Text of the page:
1st Grade: Wheels on the bus.

We have come a long way from the Car Lobby Pick Up Lane. It was only a year ago this time but it seems like eons. You can read about that little adventure here: First rule of Car Lobby Pick Up Lane. A week into last year I had smashed the van up on the sidewalk at the pick up lane, vowed never to return to Car Lobby Pick Up, and talked/bribed/threatened Frank into riding the bus home at least. Riding it to school seemed a bridge too far at that time.

Well I’m here to say that bridge has come and we have crossed it. I’d love to tell you my powers of persuasion saved the day but that would be a falsehood, a prevarication, a lie even. The kid came to it all on his own. Riding by the bus stop on day 1 of First Grade he says, “Daddy can I ride the bus to school this year?”

I was immediately ecstatic. Then I was a little more analytical and insulted. He said that like I had been keeping him from riding the bus last year when in fact I was begging him. But Frank’s supplication, “Daddy, can I ride the bus to school this year?” fell somewhere between Oliver asking for more lunch at the orphanage and the Roman solider asking Jesus to cure his dying kid from long distance. I was getting a little salty about his tone I don’t mind saying. Then I snapped back to reality. The kid wants to ride the bus. Victory at last. At least it seems that way.

A boy and his stop. A dad one step closer to all day pajamas.

A boy and his stop. A dad one step closer to all day pajamas.

I mean I don’t have to drive him to school, which ultimately means I don’t have to get dressed. I can just about roll out of bed, get him dressed, jam a pop-tart in his pie hole, make his lunch and walk him to the bust stop. The only negative to the whole thing is the time I have to get him up. It’s a little crazy, the time of morning he has to get out of bed.

I know the political crazies in this country rail and wail about the US becoming more like Europe. But let me tell you something folks, those people do society right in a lot of ways. In this case they are dead on about school. In most European countries the younger the kid, the later in the day they start school. Here it’s the other way around. In most European countries Frank would be starting school around 8:45. Here I’m dragging him from the bed between 6:30 – 6:45am so he can make his 7:05 bus that takes him 1.8 miles to school. He’s 6 years old. This seems out of whack to me.

Ok, I’m done with that rant lest this become a political site. And God help us we don’t want that. Next thing you know Trump will buy me out so he can build a casino and Hillary will be wiping my server. With a cloth people, with a cloth.

The was one small incident with the bus. And it was entirely my fault. He took the bus home for the whole of kindergarten, save that apocalyptic first week. But this year he was taking the bus home from the jump so I drilled his bus number into his memory. It was a different number for some reason but on the ride to school his first day I made him repeat it so much he had it down pat in no time.

The problem, I made him memorize the wrong number. I even wrote the wrong number on his bus form. So, my phone started ringing almost the exact moment when the doors to Frank’s bus closed, drove away, and I had no Frank to walk home with.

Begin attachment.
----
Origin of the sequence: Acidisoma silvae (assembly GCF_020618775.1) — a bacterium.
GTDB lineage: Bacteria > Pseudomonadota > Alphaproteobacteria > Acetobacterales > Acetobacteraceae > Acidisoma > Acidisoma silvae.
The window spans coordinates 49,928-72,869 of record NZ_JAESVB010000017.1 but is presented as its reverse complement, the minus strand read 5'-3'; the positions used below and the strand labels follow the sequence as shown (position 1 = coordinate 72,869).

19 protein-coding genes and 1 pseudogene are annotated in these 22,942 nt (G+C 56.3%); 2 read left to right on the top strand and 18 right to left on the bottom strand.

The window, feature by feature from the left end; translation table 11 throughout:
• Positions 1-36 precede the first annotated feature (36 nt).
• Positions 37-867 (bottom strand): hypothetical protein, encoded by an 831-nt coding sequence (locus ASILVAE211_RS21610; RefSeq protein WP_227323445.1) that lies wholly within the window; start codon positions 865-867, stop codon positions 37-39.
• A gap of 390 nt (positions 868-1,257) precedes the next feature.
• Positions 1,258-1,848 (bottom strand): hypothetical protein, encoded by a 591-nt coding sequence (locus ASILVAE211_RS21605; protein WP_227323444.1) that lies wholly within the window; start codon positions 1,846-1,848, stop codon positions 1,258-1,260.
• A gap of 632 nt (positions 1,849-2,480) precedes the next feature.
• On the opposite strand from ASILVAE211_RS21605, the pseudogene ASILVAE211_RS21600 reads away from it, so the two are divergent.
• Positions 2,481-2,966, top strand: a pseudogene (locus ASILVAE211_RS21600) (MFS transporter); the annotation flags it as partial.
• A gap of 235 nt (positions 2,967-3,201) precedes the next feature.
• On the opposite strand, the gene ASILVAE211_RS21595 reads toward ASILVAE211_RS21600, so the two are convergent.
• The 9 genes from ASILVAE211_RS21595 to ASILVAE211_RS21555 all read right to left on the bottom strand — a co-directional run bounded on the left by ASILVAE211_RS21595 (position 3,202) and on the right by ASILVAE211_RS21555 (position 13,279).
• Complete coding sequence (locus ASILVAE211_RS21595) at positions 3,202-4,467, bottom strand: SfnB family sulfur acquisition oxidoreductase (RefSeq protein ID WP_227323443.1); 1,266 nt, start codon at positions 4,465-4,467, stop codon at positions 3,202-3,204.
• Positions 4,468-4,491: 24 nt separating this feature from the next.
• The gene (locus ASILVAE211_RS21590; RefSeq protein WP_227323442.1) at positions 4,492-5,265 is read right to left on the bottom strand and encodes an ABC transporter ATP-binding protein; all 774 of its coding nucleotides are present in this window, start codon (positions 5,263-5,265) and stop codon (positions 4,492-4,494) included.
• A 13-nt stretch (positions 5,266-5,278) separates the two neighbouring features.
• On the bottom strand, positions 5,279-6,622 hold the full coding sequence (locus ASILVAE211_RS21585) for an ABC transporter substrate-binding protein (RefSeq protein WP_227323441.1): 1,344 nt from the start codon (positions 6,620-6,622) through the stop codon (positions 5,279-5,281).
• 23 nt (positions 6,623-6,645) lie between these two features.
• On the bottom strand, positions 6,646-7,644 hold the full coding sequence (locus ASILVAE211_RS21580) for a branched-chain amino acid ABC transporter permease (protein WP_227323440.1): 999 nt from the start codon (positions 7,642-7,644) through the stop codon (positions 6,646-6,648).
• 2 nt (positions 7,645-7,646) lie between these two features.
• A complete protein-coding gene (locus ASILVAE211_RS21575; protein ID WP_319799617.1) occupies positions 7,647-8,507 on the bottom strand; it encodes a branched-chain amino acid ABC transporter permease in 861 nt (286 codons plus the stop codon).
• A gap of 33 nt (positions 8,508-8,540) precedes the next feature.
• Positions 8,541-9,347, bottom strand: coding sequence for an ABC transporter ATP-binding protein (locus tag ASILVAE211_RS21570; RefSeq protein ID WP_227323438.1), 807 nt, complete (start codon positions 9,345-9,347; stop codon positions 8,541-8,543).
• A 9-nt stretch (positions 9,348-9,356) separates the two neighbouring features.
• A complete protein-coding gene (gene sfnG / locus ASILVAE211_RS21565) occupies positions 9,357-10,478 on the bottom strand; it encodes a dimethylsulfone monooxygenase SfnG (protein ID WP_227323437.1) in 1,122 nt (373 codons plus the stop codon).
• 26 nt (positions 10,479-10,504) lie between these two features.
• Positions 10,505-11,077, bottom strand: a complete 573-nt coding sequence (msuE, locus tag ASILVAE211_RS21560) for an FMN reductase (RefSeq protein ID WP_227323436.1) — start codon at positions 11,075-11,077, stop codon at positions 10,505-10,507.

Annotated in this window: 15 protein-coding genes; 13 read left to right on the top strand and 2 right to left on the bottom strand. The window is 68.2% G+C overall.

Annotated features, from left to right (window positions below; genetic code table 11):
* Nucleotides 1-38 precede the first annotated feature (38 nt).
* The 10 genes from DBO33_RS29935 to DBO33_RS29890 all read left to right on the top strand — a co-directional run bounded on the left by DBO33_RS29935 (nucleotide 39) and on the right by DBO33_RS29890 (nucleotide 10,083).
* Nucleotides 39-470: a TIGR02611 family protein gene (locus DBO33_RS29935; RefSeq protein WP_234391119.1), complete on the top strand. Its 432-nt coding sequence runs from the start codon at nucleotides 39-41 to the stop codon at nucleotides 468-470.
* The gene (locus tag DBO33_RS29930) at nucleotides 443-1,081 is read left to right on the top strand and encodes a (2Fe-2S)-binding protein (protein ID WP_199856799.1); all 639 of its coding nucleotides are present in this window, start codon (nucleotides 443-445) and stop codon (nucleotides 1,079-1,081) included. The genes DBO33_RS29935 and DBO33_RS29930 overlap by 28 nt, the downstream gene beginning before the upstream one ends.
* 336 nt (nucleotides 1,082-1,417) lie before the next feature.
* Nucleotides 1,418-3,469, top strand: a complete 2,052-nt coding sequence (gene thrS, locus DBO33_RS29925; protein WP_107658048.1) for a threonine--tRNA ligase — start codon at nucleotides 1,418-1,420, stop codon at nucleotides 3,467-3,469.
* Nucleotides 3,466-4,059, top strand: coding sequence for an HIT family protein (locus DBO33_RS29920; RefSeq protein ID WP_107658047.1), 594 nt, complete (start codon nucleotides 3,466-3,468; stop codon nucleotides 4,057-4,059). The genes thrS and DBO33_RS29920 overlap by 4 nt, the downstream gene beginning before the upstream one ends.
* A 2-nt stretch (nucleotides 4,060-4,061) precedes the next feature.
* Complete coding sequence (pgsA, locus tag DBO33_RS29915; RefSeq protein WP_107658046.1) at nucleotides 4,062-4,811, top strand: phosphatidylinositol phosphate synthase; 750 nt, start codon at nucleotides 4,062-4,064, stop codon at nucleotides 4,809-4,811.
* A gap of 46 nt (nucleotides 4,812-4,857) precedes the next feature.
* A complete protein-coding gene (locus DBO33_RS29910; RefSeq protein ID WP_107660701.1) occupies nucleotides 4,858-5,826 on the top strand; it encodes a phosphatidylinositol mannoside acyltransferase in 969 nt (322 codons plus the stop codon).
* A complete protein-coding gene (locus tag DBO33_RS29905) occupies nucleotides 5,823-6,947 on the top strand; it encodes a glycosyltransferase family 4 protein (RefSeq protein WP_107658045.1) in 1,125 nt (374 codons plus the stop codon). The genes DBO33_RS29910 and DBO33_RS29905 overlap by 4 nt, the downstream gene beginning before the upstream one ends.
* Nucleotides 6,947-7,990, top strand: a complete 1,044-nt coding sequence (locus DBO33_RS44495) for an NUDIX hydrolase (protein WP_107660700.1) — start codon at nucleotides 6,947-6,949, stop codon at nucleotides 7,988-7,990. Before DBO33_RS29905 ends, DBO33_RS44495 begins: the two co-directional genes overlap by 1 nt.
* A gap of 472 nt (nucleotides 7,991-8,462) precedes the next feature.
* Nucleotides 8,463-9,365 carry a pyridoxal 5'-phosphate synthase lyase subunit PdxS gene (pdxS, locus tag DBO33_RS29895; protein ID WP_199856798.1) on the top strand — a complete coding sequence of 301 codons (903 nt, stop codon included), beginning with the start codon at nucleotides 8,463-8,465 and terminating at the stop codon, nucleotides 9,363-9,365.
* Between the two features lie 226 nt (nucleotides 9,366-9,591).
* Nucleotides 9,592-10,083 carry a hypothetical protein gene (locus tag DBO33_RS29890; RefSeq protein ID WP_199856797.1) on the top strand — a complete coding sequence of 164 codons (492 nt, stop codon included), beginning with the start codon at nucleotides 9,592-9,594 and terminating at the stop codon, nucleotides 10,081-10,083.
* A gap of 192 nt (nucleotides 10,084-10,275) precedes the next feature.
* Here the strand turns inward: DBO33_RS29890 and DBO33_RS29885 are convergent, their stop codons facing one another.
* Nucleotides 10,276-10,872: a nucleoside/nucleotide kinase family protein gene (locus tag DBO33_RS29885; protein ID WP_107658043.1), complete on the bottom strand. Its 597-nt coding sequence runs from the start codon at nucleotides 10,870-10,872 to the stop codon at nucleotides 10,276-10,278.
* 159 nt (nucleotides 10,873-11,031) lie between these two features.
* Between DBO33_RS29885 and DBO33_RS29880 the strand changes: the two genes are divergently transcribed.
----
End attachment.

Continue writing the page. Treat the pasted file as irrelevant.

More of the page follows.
His new teacher called to say she had Frank. His bus number didn’t match to any bus in the fleet. Several kids recognized Frank and told her what his real bus number was. His real bus number was the same as last year. Don’t know what I was looking at. Rightly being skeptical and not wanting to go on the word of other first graders, she walked him to the bus but the driver didn’t remember him or his neighborhood. So using her better judgement she kept him and called me. I like this lady already.

When I got there she explained the deal with the driver. I said his driver last year was a crotchety old guy who might actually be the long lost cousin of Moses from the Ten Commandments. She didn’t blink but responded quickly with, “Yeah that’s him.” I do like this lady. No idea why he didn’t remember Frank or the neighborhood. But minor crisis averted. New/old bus number memorized and we’re back on track.

The walk to the bus stop has become a lot of fun. The neighbors may not think so. The moment we step from the garage on our two block walk we are talking. And by we I mean him, and by talk I mean non-stop narration of everything he sees along the way. He was born here, he has grown up on this street. Nothing he sees is new to him. But for some reason in the early morning hour he feels the need to loudly describe and point out sprinklers, cars, trashcans, birds, etc… It is fun though. We eventually get to talking about stuff.

He has made three new friends in school. All girls. They take turns helping him open various lunch items he buys, like his juice or chips. I decided I had heard enough and stopped asking questions on the walk to the bus stop. On the third trip to the bus stop he asked me one. Again it was more a desperate request than a question. “Daddy can I buy my lunch at school?” Yet again he says this like I’ve been depriving him of it instead of begging him to do it. But I decided to be the bigger person, look past that and realize the victory.

No more making lunches. Awesome! Added bonus, by not taking a lunch his back pack just became light enough for me to lift it. In the end it was all two small steps for Frank and his independence and one giant leap for me and my goal of a responsibility free day.

It only gets less busy as they get older?